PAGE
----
Strolling through some exotic bazaar in the heart of a Middle Eastern city, listening to the conversations of the locals, the casual French or English speaking visitor is unlikely to be aware just how closely their own tongue is related to the local language.
These visitors can hardly be blamed of course. For anyone but a student of linguistics or an Arabic translation expert, the French and English words borrowed from Arabic have become so corrupted that it’s almost impossible to identify where they came from. Yet there are some 3,000 basic words (in both French and English), plus another 5,000 derivatives of these, which can be traced back to the language of the holy Koran, and as many as 500 of these are commonly used in everyday language.
To understand the influence of Arabic on French and English, we must look back to the 7th century and the spread of Islam as one of the world’s major religions. Arabic, being hugely revered as the language in which God spoke to the prophet Mohammed, spread like wildfire across the Middle East and beyond, as the Islamic armies sought to expand their empire.
Eventually, this empire stretched over many thousands of miles, from the Balkans and the Caucasus, all the way through the Middle East, across North Africa and eventually, up into the Iberian Peninsula. Arabic quickly became the intellectual medium for all scholars, poets and learned men throughout the Islamic world, which at the time was the most powerful empire on the globe.
The diffusion of Arabic vocabulary into the French and English languages actually began in Spain, where the Moors (as the Arabs of the Iberian Peninsula were known) established a network of libraries that contained some 500,000 manuscripts, dwarfing anything available in the rest of Europe. As such, Spanish institutions became something of a Mecca for hundreds of students from France and England wishing to further their learning.
It was in this way that Arabic words slowly crept into the French and English languages, later aided by the English and French translation of hundreds of Arabic language books when Spain and Portugal were recaptured in the Reconquista.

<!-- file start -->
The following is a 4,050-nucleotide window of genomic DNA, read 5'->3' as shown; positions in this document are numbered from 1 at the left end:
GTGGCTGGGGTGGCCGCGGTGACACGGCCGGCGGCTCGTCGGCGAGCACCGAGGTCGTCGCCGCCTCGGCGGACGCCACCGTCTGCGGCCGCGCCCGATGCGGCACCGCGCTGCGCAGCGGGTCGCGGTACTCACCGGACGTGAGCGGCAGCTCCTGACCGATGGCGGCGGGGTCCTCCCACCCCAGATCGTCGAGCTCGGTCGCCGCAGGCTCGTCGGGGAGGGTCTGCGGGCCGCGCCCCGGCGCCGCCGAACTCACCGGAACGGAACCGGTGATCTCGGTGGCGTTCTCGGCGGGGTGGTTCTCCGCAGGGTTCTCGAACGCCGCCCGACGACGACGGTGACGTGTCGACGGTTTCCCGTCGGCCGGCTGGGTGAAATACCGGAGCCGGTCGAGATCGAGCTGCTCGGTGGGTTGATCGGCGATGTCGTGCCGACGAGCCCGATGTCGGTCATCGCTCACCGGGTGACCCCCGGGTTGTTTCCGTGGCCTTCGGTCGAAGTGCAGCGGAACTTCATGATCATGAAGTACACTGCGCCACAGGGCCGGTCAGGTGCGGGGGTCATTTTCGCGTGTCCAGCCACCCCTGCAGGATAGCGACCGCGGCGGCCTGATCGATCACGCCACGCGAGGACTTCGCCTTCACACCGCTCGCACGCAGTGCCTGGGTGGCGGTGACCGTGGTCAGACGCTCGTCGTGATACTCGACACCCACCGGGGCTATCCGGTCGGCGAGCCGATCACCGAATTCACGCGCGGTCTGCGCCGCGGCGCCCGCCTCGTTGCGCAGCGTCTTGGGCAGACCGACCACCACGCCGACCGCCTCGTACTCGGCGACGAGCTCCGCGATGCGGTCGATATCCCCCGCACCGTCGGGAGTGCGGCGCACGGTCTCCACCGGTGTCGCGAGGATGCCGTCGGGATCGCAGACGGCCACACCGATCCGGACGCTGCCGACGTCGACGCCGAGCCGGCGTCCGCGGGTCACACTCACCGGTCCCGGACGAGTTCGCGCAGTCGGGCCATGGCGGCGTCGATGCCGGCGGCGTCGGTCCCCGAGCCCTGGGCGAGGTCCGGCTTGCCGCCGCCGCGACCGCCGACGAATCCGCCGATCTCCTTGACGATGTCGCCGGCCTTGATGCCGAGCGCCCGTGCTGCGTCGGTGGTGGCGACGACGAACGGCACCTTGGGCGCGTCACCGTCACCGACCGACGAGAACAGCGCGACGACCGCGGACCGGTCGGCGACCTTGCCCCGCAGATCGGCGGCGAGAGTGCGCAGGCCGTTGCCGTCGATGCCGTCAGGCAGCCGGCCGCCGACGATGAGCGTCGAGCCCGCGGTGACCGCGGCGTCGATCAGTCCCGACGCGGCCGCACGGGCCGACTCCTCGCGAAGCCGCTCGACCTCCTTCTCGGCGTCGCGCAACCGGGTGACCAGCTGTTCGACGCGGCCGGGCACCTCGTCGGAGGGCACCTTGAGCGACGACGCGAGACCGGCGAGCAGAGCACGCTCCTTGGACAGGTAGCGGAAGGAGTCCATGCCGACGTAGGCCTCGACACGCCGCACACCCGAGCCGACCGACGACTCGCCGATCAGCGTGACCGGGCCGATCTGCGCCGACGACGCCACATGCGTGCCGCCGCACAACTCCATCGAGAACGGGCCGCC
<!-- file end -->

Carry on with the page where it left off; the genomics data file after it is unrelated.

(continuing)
Leafing through a modern day French or English dictionary, it’s possible to find words that derive from Arabic under every single letter of the alphabet. Indeed, studies have shown that Arabic is the sixth most influential language on French and English, after the Greek, Latin, German, Scandinavian and Celtic language groups.
Arabic words have transmitted into just about every aspect of the French and English languages, which have borrowed phrases to do with food and drink, architecture, home and daily life, geography and navigation, mathematics and the sciences, trade and commerce and many more.
Readers can see the huge contribution that Arabic has made to French and English in the following tables:
Food and Drink:
Mathematics and Science:
|al-jabr||break into pieces||l’algèbre||algebra|
|al-kymyaa’||chemistry||l’alchimie; la chimie||alchemy; chemistry|
|wa -shaa’ Allah||God willing||je souhaite||I wish…|
Even in modern times, the diffusion of Arabic into French and English has not stopped, particularly where food and drink is concerned. Such foods as “kebab” and “falafel” are both commonly found in France and the UK today.
These few samples make it clear that Arabic has made an immense contribution to both French and English, and is can be taken as proof that we have much more in common with our neighbors than perhaps we first assumed. The next time you go strolling through some exotic bazaar, keep an ear out for what people are saying – you may just understand more than you realize!